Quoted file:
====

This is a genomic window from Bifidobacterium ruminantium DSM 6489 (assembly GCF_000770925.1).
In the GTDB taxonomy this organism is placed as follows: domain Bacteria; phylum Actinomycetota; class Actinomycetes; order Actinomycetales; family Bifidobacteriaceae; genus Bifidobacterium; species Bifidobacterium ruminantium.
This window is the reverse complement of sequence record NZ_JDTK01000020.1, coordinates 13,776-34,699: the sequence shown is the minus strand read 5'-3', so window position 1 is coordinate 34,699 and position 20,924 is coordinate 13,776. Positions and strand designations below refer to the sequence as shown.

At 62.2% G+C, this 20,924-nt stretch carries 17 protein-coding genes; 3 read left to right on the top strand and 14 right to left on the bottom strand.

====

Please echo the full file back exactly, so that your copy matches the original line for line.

This is a genomic window from Bifidobacterium ruminantium DSM 6489 (assembly GCF_000770925.1).
In the GTDB taxonomy this organism is placed as follows: domain Bacteria; phylum Actinomycetota; class Actinomycetes; order Actinomycetales; family Bifidobacteriaceae; genus Bifidobacterium; species Bifidobacterium ruminantium.
This window is the reverse complement of sequence record NZ_JDTK01000020.1, coordinates 13,776-34,699: the sequence shown is the minus strand read 5'-3', so window position 1 is coordinate 34,699 and position 20,924 is coordinate 13,776. Positions and strand designations below refer to the sequence as shown.

At 62.2% G+C, this 20,924-nt stretch carries 17 protein-coding genes; 3 read left to right on the top strand and 14 right to left on the bottom strand.